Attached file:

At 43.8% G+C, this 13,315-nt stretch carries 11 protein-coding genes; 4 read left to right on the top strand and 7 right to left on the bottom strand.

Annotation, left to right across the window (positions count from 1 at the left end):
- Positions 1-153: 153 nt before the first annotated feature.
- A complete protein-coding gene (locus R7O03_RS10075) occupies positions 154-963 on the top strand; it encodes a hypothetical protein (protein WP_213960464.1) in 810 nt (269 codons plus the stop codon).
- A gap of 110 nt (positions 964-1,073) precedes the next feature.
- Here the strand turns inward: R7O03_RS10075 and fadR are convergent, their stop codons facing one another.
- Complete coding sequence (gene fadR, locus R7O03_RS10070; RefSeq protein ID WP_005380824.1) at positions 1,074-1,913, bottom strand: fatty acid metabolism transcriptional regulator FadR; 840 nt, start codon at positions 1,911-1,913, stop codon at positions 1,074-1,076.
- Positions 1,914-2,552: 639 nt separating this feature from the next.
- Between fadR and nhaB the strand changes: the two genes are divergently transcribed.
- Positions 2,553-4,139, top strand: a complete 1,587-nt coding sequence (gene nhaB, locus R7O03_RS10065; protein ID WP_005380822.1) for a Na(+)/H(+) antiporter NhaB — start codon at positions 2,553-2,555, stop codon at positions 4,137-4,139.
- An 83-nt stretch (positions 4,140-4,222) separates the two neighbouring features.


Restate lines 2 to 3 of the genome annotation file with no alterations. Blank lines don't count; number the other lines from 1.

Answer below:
Annotation, left to right across the window (positions count from 1 at the left end):
- Positions 1-153: 153 nt before the first annotated feature.